J&J reports second HIV vaccine regimen failure in 18 months – Endpoints News


Af­ter more than four decades, there is still no ap­proved HIV vac­cine. And an­oth­er so-called mo­sa­ic reg­i­men has end­ed in dis­ap­point­ment.
John­son & John­son’s Janssen unit said Wednes­day that an in­de­pen­dent da­ta and safe­ty mon­i­tor­ing team found the Big Phar­ma’s reg­i­men to be in­ef­fec­tive at pre­vent­ing HIV in­fec­tion com­pared to place­bo. The drug de­vel­op­er re­port­ed no safe­ty is­sues.
With that, J&J end­ed the Phase III Mo­saico study, which en­rolled 3,900 cis­gen­der men and trans­gen­der in­di­vid­u­als in Ar­genti­na, Brazil, Italy, Mex­i­co, Pe­ru, Poland, Puer­to Ri­co, Spain and the US. Peo­ple in the tri­al who con­tract­ed the virus were giv­en “prompt HIV treat­ment and care,” the com­pa­ny said.
“We are dis­ap­point­ed with this out­come and stand in sol­i­dar­i­ty with the peo­ple and com­mu­ni­ties vul­ner­a­ble to and af­fect­ed by HIV,” Janssen’s vac­cines R&D leader, Pen­ny Heaton, said in a state­ment. “Though there have been sig­nif­i­cant ad­vances in pre­ven­tion since the be­gin­ning of the glob­al epi­dem­ic, 1.5 mil­lion peo­ple ac­quired HIV in 2021 alone, un­der­scor­ing the high un­met need for new op­tions and why we have long worked to tack­le this glob­al health chal­lenge.”
Re­searchers gave par­tic­i­pants a tetrava­lent vac­cine known as Ad26.Mos4.HIV, us­ing a com­mon-cold virus, via an in­tra­mus­cu­lar in­jec­tion on days 1, 3, 6 and 12, and a bi­va­lent vac­cine, which in­cludes Ad­ju­vant­ed Clade C gp140 and Mo­sa­ic gp140, at months six and 12, ac­cord­ing to a clin­i­cal­tri­als.gov study en­try.
Janssen, oth­er bio­phar­mas and re­searchers have for decades tried to cre­ate an ef­fec­tive vac­cine for HIV, but none have made it across the reg­u­la­to­ry fin­ish line. Mul­ti­ple treat­ment op­tions have been avail­able for decades, as have pre­ven­ta­tive mea­sures known as PrEP, but on­ly a few vac­cine at­tempts have come close to suc­cess.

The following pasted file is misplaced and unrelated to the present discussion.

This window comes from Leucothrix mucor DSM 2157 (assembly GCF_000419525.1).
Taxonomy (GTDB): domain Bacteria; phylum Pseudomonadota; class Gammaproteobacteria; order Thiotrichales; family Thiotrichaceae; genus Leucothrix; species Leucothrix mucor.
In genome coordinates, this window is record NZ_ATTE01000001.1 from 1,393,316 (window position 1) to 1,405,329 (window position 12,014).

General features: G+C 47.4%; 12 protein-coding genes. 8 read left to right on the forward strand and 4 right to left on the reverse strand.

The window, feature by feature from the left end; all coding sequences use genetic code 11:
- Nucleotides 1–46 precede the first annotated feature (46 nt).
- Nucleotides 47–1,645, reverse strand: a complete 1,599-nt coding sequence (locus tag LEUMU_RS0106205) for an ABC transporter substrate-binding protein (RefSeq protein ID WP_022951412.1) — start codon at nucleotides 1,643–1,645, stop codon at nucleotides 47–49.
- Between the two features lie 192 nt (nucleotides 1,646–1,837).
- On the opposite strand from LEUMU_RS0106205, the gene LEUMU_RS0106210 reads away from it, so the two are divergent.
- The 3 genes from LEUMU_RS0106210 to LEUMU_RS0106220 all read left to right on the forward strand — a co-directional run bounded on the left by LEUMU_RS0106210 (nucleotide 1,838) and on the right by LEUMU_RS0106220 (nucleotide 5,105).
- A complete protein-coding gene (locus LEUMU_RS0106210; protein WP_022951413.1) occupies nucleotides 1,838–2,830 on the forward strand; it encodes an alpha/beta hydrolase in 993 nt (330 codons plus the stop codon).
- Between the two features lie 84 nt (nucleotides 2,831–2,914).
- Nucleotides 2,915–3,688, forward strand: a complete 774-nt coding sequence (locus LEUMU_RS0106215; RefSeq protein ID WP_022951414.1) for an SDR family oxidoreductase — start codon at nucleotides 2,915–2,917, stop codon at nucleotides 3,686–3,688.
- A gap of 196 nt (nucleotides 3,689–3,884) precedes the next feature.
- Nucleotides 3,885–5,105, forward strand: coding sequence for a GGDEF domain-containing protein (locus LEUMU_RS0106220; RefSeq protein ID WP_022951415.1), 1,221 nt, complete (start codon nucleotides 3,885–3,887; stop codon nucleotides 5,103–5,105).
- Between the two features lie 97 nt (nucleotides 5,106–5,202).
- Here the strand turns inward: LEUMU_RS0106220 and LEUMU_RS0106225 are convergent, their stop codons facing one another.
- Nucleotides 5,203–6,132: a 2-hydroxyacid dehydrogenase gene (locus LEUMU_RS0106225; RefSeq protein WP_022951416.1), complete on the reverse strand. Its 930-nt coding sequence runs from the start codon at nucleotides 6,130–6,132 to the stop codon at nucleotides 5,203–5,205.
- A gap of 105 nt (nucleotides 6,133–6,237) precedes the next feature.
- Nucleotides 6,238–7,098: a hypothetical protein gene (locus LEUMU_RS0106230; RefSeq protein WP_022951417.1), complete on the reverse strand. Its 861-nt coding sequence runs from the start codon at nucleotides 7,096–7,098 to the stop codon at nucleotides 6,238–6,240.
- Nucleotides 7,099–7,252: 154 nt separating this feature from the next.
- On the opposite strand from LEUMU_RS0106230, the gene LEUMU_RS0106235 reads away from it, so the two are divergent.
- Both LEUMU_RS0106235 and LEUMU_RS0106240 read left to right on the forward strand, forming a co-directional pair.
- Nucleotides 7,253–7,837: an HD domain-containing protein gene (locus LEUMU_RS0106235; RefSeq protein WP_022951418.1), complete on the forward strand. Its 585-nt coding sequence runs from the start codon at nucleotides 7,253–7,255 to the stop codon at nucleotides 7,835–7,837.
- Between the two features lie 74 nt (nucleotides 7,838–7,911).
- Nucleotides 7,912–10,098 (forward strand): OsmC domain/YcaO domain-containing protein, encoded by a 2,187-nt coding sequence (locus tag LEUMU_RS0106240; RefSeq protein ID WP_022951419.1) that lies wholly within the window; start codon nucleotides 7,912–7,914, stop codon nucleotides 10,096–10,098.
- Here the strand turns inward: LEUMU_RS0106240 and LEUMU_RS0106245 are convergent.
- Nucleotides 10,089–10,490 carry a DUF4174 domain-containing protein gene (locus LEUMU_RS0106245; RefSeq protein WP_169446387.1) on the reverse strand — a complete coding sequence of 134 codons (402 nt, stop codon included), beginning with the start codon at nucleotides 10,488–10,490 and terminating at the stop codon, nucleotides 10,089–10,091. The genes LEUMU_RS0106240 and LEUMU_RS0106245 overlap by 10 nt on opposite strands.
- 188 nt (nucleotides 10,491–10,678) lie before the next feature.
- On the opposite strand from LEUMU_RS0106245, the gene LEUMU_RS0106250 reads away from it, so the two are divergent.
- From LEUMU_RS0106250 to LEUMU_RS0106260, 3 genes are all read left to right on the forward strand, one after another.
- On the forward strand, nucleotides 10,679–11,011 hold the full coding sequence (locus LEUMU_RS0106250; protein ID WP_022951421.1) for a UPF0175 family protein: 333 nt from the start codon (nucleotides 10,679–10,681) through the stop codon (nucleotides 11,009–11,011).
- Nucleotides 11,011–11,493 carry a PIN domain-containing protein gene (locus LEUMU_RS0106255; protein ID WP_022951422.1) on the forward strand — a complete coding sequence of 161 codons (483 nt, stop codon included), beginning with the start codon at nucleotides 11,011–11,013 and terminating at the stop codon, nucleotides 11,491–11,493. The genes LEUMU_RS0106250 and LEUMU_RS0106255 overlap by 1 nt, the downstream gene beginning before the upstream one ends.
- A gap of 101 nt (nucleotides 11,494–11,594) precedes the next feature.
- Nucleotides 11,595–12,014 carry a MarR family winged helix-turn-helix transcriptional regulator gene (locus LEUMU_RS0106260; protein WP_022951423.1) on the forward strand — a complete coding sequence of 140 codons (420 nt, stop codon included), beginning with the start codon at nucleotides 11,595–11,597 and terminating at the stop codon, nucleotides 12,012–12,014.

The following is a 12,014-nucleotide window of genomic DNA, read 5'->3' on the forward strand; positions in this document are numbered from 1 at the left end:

As part of the study, clin­ic staffers asked com­mu­ni­ty mem­bers if they were in­ter­est­ed in PrEP. If they didn’t choose PrEP, they were con­sid­ered for the tri­al, ac­cord­ing to study co­or­di­na­tor the HIV Vac­cine Tri­als Net­work, at Fred Hutch.
“We on­ly en­rolled par­tic­i­pants not on PrEP af­ter they had been giv­en an au­then­tic choice to go on PrEP, with bar­ri­ers re­moved to ac­cess­ing these drugs,” said study co-chair Su­san Buch­binder, a Uni­ver­si­ty of Cal­i­for­nia, San Fran­cis­co clin­i­cal pro­fes­sor, in a state­ment. “One thing we’ve clear­ly learned from study par­tic­i­pants is that peo­ple want a choice, and that a vac­cine will be an im­por­tant op­tion for those who don’t want PrEP.”
A dif­fer­ent vac­cine reg­i­men from Janssen failed the Phase II Im­boko­do study last year. That can­di­date used the same tech be­hind the phar­ma gi­ant’s Covid-19 shot, which is large­ly on its way out from the US mar­ket.
At the time of the Im­boko­do tri­al stop­page, the da­ta and safe­ty mon­i­tor­ing board rec­om­mend­ed Mo­saico con­tin­ue be­cause it was test­ing a slight­ly dif­fer­ent reg­i­men and was be­ing in­ves­ti­gat­ed in a dif­fer­ent pa­tient pop­u­la­tion.
In ear­ly 2020, a reg­i­men from Sanofi and GSK al­so missed the bar in a Phase IIb/III tri­al that en­rolled 5,407 peo­ple in South Africa.
While the late-stage pipeline has now dwin­dled, oth­er groups are in ear­li­er phas­es of test­ing new vac­cines, in­clud­ing Mod­er­na, Vir Biotech­nol­o­gy, the Na­tion­al In­sti­tutes of Health and Gilead-al­lied Aelix Ther­a­peu­tics.
SAN FRANCISCO — If the annual JP Morgan conference is speed dating for biopharma deals, fewer eligible singles appeared to have shown up for 2023.
While attendees continued to pack the rooms for presentations, panels, networking events and happy hours, multiple people told Endpoints News that the confab felt quieter than past years.
“It’s less busy,” said Vor CEO Robert Ang. “I’d say it’s like 70%. But I think everyone’s really glad to come back.”
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Sun Pharma has enlisted the help of “Dr. Pimple Popper” dermatologist Sandra Lee to teach patients about the hormones behind their acne.